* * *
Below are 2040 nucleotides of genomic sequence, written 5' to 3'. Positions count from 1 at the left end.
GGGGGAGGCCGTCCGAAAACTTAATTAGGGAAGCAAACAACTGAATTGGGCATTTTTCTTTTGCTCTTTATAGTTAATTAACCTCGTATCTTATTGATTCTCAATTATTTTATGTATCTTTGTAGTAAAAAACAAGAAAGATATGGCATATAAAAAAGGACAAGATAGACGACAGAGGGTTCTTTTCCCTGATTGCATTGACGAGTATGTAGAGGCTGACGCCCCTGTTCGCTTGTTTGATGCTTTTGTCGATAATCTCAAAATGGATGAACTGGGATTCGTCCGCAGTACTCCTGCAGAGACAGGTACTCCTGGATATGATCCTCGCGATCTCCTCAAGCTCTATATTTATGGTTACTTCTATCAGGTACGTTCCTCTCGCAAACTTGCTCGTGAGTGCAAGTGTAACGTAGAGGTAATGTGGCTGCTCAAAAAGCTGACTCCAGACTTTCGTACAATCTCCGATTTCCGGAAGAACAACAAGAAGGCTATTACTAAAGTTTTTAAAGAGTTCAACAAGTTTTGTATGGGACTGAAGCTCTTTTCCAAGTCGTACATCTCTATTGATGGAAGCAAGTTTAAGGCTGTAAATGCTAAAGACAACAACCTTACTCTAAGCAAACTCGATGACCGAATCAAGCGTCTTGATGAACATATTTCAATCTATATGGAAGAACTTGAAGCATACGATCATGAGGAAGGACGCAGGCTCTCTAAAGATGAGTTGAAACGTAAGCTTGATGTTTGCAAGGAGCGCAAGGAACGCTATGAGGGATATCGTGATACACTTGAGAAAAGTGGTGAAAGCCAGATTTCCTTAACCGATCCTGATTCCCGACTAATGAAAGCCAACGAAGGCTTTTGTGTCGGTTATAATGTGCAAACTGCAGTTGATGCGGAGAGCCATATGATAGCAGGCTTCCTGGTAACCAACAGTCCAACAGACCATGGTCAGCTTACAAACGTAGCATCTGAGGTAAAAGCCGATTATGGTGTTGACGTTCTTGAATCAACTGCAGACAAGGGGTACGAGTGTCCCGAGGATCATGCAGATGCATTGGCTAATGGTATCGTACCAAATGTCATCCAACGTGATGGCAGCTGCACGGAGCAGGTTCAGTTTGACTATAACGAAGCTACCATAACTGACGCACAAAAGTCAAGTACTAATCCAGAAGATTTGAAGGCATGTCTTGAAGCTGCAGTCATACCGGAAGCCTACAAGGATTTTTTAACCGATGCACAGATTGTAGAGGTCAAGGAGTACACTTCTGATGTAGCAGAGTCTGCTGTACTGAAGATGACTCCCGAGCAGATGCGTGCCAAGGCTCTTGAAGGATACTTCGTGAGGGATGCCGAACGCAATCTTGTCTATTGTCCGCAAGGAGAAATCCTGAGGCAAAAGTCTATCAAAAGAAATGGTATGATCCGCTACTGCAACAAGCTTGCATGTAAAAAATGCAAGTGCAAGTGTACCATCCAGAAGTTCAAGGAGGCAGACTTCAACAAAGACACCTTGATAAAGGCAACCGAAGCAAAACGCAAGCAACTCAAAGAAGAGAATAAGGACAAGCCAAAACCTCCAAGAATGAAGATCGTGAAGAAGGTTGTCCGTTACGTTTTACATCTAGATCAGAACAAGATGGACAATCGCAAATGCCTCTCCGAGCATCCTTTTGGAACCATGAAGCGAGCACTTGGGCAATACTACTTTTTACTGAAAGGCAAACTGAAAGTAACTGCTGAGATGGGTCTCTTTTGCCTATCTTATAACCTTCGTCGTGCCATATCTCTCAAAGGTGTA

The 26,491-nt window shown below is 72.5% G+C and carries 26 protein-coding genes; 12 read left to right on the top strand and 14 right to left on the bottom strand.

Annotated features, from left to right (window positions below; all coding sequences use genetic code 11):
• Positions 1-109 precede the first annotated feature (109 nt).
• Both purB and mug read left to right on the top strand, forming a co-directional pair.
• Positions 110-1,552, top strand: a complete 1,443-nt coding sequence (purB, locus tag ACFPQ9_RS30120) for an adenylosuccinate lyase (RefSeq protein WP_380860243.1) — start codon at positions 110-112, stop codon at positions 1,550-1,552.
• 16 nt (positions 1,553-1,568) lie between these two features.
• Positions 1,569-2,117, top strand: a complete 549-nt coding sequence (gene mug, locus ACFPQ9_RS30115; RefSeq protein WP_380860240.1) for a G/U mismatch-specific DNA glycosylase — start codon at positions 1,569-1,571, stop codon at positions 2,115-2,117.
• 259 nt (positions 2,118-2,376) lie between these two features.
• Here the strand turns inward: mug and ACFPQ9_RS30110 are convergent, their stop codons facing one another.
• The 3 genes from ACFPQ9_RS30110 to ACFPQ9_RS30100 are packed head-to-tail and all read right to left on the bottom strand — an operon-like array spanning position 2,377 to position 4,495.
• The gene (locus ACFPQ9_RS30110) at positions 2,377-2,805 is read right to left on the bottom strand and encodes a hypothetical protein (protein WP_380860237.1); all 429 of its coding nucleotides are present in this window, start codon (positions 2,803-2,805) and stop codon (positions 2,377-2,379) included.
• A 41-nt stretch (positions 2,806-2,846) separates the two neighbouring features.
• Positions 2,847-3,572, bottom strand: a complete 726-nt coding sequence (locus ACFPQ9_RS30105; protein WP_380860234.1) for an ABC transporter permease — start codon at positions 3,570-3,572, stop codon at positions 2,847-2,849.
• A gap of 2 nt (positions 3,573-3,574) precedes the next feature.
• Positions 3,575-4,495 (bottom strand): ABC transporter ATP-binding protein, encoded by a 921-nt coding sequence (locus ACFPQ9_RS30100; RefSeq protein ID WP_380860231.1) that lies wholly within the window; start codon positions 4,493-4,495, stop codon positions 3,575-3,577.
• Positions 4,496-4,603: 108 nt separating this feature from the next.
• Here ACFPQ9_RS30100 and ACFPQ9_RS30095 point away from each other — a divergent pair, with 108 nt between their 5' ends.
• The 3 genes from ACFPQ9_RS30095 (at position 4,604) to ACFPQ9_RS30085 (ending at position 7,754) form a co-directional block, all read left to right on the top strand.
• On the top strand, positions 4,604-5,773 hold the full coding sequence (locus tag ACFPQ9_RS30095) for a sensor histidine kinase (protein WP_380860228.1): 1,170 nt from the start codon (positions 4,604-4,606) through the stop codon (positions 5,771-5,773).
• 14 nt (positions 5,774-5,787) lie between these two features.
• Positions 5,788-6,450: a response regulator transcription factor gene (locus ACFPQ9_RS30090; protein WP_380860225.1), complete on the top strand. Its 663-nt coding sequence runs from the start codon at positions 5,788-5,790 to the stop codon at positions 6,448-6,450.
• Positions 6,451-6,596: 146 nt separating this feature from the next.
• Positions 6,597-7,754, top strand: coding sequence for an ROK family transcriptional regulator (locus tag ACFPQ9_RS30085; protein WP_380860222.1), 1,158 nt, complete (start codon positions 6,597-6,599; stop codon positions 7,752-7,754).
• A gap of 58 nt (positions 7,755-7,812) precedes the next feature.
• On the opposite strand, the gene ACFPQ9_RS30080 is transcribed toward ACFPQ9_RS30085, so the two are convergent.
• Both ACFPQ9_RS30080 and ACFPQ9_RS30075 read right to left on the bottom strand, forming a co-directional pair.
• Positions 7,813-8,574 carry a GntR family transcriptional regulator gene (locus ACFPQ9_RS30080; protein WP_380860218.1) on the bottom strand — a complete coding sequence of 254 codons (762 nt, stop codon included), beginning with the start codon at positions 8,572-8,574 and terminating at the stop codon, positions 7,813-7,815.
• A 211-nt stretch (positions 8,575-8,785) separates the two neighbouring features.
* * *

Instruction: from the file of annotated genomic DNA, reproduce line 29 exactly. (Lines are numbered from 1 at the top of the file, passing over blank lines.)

• Positions 7,813-8,574 carry a GntR family transcriptional regulator gene (locus ACFPQ9_RS30080; protein WP_380860218.1) on the bottom strand — a complete coding sequence of 254 codons (762 nt, stop codon included), beginning with the start codon at positions 8,572-8,574 and terminating at the stop codon, positions 7,813-7,815.